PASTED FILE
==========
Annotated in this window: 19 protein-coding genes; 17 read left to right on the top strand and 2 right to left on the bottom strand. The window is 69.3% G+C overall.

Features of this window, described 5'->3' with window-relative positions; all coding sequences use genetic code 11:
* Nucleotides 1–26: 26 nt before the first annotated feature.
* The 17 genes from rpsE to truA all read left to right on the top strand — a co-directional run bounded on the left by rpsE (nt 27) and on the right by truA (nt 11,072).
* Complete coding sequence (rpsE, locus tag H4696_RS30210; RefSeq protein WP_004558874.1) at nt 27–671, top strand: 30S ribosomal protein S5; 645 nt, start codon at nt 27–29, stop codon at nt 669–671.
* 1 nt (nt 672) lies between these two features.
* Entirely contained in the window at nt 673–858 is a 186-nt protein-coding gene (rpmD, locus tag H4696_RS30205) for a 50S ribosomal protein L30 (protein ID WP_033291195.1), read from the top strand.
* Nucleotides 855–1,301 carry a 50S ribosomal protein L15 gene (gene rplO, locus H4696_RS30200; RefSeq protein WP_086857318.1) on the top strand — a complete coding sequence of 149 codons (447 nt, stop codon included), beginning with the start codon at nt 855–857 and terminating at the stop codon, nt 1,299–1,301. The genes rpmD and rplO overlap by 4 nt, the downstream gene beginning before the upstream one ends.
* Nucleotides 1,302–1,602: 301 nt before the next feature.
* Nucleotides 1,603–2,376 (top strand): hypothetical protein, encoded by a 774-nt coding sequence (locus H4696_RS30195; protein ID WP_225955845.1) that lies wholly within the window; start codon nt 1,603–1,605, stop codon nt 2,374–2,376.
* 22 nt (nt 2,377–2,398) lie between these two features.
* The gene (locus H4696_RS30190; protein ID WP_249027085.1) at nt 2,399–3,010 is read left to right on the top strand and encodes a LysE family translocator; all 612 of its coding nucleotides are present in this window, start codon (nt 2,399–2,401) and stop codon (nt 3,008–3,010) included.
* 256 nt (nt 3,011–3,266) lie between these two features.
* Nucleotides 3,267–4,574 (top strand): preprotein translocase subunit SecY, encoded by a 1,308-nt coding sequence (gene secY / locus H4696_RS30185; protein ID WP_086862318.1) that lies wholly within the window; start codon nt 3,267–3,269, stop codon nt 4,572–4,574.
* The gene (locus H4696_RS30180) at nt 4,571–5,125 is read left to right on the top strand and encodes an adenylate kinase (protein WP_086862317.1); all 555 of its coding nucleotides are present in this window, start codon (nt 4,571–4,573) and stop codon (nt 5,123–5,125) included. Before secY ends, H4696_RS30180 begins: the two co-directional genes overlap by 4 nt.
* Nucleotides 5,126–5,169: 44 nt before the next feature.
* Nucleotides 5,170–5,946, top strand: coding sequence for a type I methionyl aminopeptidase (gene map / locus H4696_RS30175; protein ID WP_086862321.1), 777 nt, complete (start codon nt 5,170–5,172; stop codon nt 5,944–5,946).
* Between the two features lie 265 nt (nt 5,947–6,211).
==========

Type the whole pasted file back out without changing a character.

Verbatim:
Annotated in this window: 19 protein-coding genes; 17 read left to right on the top strand and 2 right to left on the bottom strand. The window is 69.3% G+C overall.

Features of this window, described 5'->3' with window-relative positions; all coding sequences use genetic code 11:
* Nucleotides 1–26: 26 nt before the first annotated feature.
* The 17 genes from rpsE to truA all read left to right on the top strand — a co-directional run bounded on the left by rpsE (nt 27) and on the right by truA (nt 11,072).
* Complete coding sequence (rpsE, locus tag H4696_RS30210; RefSeq protein WP_004558874.1) at nt 27–671, top strand: 30S ribosomal protein S5; 645 nt, start codon at nt 27–29, stop codon at nt 669–671.
* 1 nt (nt 672) lies between these two features.
* Entirely contained in the window at nt 673–858 is a 186-nt protein-coding gene (rpmD, locus tag H4696_RS30205) for a 50S ribosomal protein L30 (protein ID WP_033291195.1), read from the top strand.
* Nucleotides 855–1,301 carry a 50S ribosomal protein L15 gene (gene rplO, locus H4696_RS30200; RefSeq protein WP_086857318.1) on the top strand — a complete coding sequence of 149 codons (447 nt, stop codon included), beginning with the start codon at nt 855–857 and terminating at the stop codon, nt 1,299–1,301. The genes rpmD and rplO overlap by 4 nt, the downstream gene beginning before the upstream one ends.
* Nucleotides 1,302–1,602: 301 nt before the next feature.
* Nucleotides 1,603–2,376 (top strand): hypothetical protein, encoded by a 774-nt coding sequence (locus H4696_RS30195; protein ID WP_225955845.1) that lies wholly within the window; start codon nt 1,603–1,605, stop codon nt 2,374–2,376.
* 22 nt (nt 2,377–2,398) lie between these two features.
* The gene (locus H4696_RS30190; protein ID WP_249027085.1) at nt 2,399–3,010 is read left to right on the top strand and encodes a LysE family translocator; all 612 of its coding nucleotides are present in this window, start codon (nt 2,399–2,401) and stop codon (nt 3,008–3,010) included.
* 256 nt (nt 3,011–3,266) lie between these two features.
* Nucleotides 3,267–4,574 (top strand): preprotein translocase subunit SecY, encoded by a 1,308-nt coding sequence (gene secY / locus H4696_RS30185; protein ID WP_086862318.1) that lies wholly within the window; start codon nt 3,267–3,269, stop codon nt 4,572–4,574.
* The gene (locus H4696_RS30180) at nt 4,571–5,125 is read left to right on the top strand and encodes an adenylate kinase (protein WP_086862317.1); all 555 of its coding nucleotides are present in this window, start codon (nt 4,571–4,573) and stop codon (nt 5,123–5,125) included. Before secY ends, H4696_RS30180 begins: the two co-directional genes overlap by 4 nt.
* Nucleotides 5,126–5,169: 44 nt before the next feature.
* Nucleotides 5,170–5,946, top strand: coding sequence for a type I methionyl aminopeptidase (gene map / locus H4696_RS30175; protein ID WP_086862321.1), 777 nt, complete (start codon nt 5,170–5,172; stop codon nt 5,944–5,946).
* Between the two features lie 265 nt (nt 5,947–6,211).